New positive study results presented for Dymista
Meda presents new positive results from a Phase-III clinical trial of Dymista (also known as MP29-02) at the annual meeting of the European Academy of Allergy and Clinical Immunology (EAACI) in Istanbul, Turkey (11–15th June 2011)1-5.
By 2015, half of all Europeans will suffer from an allergy according to the European Federation of Allergy and Airway Diseases6. Allergic rhinitis (AR) has become a challenge to treat, mainly due to an increase in the prevalence of severe allergic rhinitis over the last decade. Currently, 500 million people around the world suffer from AR with approximately three quarters suffering from moderate-to-severe forms of the disease7,8,9,10. Up to 77.8% are non-compliant with their intranasal corticosteroid therapy11,12, while 3 out of 4 patients use various combination therapies to control their symptoms13. The cost associated with AR is significant14.
According to the ARIA (Allergic Rhinitis and its Impact on Asthma) guidelines, there is a need for high-quality, direct comparison rhinitis effectiveness studies15 that will allow healthcare professionals and patients to assess the added value of new products over currently used ones in their efforts to manage AR more effectively.
Earlier this year, Meda presented parts of the Dymista clinical development program at the AAAAI meeting in San Francisco showing that Dymista was more effective in reducing nasal rhinitis symptoms than the leading nasal corticosteroid fluticasone. Meda will now present data from 3 randomized, placebo-controlled, parallel-group studies at EAACI 2011, conducted with over 2,200 patients. The results show that Dymista is a breakthrough product for the treatment of AR, as it is more effective than intranasal fluticasone propionate or azelastine nasal sprays in reducing nasal rhinitis symptoms, while presenting no safety concerns1–5.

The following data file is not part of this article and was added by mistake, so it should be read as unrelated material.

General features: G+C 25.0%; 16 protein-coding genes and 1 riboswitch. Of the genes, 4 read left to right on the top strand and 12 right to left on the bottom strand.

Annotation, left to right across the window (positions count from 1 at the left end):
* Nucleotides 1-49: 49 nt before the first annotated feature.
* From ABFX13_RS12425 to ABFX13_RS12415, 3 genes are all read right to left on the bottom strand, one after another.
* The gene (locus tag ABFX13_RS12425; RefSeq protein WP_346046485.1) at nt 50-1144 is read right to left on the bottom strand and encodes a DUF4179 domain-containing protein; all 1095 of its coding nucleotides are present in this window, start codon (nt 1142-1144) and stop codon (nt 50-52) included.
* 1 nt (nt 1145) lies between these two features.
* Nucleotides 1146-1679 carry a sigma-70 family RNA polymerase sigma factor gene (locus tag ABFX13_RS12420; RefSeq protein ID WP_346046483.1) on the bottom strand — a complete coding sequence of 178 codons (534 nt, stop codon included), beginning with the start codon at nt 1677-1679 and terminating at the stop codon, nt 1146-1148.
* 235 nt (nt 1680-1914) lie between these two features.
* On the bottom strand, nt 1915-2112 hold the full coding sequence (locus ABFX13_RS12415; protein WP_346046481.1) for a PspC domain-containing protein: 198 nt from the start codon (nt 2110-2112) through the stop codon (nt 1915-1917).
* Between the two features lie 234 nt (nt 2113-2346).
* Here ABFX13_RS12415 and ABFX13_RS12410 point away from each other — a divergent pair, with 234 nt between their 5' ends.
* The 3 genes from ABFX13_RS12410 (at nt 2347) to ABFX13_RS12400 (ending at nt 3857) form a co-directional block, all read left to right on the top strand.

Importantly, Dymista provides clinically relevant symptom improvement significantly earlier and in more patients than compared to current standard therapies. It is also highly effective in controlling ocular symptoms associated with allergic rhinoconjunctivitis.1-5
In study MP4001, a post-hoc responder analysis revealed that almost half of all patients treated with Dymista (49.1%) achieved a clinically-significant 50% improvement in rTNSS (Total Nasal Symptom Score). Time to reach this clinically relevant response also favored Dymista, at 5–6 days earlier than fluticasone propionate or azelastine monotherapy.
The benefits of Dymista were summarized by Professor Claus Bachert (Professor of Medicine at the University of Ghent in Belgium) who concluded that “the novel Dymista nasal spray shows better efficacy than standard therapy for AR and provides clinically relevant TNSS reduction significantly earlier and in a larger number of patients”.
The fact that Dymista provides relevant TNSS reduction earlier than standard therapy for AR was highlighted in the spring study (MP4002) presented by Professor Jean Bousquet (Professor of Pulmonary Medicine at the University of Montpellier in France and Founder and Chairman of ARIA). The significant superiority of Dymista over conventional rhinitis therapies became apparent from the first day of evaluation. The rapid response to Dymista is important, as patients want fast-acting and long-lasting symptom relief16.
Results from study MP4004, conducted during the autumn allergy season, were presented by Professor David Price (Professor of Primary Care Respiratory Medicine at the University of Aberdeen in Scotland) and Dr Warner Carr (MD, FAAAAI, FACAAI, Allergy & Asthma Associates of Southern California and principal investigator). In this study, onset of action and efficacy against ocular symptoms (rTOSS) was assessed. Onset of action was achieved within 30 minutes following Dymista administration. Dymista also significantly reduced ocular (rTOSS) symptoms to a greater extent than fluticasone propionate. This is an important attribute of Dymista, as patients with AR frequently have the associated condition of allergic conjunctivitis and as a result suffer from bothersome ocular symptoms in addition to nasal symptoms.